- Date Discovered:
- February 12, 2013
- Microsoft Windows Object Linking and Embedding (OLE) Automation is prone to a remote code-execution vulnerability due to an integer overflow error. An attacker can exploit this issue by enticing an unsuspecting user to view a malicious webpage or a specially crafted file. Successful exploits will allow the attacker to execute arbitrary code in the context of the user running the application, which can compromise the application, and possibly, the computer.
- Avaya Aura Conferencing Standard
- Avaya CallPilot
- Avaya Communication Server 1000 Telephony Manager
- Avaya Meeting Exchange - Client Registration Server
- Avaya Meeting Exchange - Recording Server
- Avaya Meeting Exchange - Streaming Server
- Avaya Meeting Exchange - Web Conferencing Server
- Avaya Meeting Exchange - Webportal
- Avaya Messaging Application Server
- Microsoft Internet Explorer 9
- Microsoft Windows XP Service Pack 3
Run all software as a nonprivileged user with minimal access rights.To reduce the impact of latent vulnerabilities, always run nonadministrative software as an unprivileged user with minimal access rights.
Do not accept or execute files from untrusted or unknown sources.Never accept files from untrusted or unknown sources, because they may be malicious in nature. Avoid opening email attachments from unknown or questionable sources.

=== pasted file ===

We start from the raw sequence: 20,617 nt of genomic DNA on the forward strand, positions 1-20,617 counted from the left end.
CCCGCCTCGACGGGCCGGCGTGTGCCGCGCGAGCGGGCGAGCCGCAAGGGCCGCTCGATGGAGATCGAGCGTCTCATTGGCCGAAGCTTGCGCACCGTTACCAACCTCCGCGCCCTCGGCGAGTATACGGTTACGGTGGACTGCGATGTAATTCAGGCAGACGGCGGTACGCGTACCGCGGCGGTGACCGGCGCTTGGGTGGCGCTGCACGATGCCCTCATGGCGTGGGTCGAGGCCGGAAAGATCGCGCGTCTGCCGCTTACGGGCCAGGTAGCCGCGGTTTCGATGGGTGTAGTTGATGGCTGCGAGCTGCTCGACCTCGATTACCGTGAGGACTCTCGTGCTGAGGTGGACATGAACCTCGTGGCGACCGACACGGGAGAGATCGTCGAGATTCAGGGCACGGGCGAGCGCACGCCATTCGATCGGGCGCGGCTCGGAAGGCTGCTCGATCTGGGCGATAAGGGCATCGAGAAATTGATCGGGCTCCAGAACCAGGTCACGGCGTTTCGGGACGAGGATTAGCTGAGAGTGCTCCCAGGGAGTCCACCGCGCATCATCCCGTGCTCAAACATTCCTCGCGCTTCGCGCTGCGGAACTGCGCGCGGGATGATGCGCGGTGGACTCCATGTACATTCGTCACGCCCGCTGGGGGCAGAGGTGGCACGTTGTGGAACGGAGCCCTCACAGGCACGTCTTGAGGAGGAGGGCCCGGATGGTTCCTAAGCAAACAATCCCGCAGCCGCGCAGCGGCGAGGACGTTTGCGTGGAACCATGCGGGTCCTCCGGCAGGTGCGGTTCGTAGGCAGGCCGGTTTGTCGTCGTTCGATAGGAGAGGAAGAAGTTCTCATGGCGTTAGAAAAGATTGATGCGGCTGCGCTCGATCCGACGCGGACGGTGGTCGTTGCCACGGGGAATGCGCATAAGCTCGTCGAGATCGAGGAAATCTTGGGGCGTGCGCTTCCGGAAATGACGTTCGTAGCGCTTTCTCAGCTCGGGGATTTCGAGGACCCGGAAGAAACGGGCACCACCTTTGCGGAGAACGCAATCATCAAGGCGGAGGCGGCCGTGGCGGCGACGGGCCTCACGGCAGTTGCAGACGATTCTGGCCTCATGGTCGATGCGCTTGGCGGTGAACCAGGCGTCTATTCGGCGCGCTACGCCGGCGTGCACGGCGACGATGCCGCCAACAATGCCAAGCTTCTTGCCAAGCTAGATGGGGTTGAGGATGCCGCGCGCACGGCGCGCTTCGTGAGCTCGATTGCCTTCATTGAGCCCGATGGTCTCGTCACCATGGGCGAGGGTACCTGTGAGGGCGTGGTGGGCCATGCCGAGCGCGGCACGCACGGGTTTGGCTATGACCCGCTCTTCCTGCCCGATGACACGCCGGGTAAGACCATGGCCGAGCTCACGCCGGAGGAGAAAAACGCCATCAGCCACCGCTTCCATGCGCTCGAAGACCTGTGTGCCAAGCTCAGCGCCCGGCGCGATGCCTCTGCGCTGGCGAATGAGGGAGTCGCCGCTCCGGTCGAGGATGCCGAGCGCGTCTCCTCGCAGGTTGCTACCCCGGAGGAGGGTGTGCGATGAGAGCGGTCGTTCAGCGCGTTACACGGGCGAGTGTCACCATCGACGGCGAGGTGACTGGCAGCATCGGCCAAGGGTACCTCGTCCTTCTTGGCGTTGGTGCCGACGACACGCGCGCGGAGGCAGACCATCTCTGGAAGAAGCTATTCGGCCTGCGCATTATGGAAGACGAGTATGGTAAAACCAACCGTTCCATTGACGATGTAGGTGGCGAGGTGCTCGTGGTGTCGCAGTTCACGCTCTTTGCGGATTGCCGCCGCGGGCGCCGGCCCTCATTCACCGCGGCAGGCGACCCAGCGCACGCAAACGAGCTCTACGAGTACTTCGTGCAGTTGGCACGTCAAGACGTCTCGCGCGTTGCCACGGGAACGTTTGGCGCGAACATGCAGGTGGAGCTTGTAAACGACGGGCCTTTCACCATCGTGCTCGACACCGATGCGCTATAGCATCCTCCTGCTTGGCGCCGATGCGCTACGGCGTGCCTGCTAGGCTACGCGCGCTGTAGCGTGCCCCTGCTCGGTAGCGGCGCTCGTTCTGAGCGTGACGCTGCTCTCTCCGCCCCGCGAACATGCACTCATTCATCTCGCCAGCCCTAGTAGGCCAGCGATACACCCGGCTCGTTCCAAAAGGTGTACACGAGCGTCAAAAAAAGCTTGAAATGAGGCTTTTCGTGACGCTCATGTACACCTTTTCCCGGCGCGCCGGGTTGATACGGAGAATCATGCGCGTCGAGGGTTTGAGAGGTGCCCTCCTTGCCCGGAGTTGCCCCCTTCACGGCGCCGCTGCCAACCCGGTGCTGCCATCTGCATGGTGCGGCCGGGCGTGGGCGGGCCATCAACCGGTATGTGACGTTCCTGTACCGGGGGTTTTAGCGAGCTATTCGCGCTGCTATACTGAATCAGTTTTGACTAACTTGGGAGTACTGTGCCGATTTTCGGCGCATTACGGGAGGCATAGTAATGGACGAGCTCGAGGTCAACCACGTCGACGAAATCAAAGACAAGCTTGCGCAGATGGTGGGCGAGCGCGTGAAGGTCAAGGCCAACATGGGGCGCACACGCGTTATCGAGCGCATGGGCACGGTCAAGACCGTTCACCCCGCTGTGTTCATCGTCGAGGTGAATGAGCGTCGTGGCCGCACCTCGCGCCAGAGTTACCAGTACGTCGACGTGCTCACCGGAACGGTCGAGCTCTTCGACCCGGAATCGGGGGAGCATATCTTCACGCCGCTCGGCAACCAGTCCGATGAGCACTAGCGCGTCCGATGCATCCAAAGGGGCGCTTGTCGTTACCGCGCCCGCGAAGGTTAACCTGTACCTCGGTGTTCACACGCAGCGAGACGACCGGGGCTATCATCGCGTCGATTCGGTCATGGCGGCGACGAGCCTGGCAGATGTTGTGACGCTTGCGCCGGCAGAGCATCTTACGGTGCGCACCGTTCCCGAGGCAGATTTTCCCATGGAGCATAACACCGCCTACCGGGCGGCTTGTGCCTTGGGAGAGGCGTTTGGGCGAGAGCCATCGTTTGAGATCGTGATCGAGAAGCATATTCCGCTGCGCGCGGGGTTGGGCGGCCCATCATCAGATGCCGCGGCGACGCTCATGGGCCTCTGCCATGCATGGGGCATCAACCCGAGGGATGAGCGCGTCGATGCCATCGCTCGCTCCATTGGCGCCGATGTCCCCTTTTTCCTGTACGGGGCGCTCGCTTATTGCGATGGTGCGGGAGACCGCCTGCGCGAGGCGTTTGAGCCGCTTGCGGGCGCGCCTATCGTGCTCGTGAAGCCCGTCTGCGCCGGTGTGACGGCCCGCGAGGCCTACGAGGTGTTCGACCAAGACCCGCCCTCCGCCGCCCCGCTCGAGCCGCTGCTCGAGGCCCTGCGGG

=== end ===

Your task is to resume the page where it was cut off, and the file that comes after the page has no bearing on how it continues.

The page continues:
Do not follow links provided by unknown or untrusted sources.Attackers could exploit this vulnerability by enticing a user to visit a malicious website. Do not follow links provided by sources of questionable integrity.
Set web browser security to disable the execution of script code or active content.Disable support for script code and active content within a client browser to reduce the chances of a successful exploit. Note that this mitigation tactic might adversely affect legitimate websites that rely on the execution of browser-based script code.
Implement multiple redundant layers of security.Since this issue may be leveraged to execute code, we recommend memory-protection schemes, such as nonexecutable stack/heap configurations and randomly mapped memory segments. This tactic may complicate exploits of memory-corruption vulnerabilities.
Nicolas Joly of VUPEN Security working with TippingPoint's Zero Day Initiative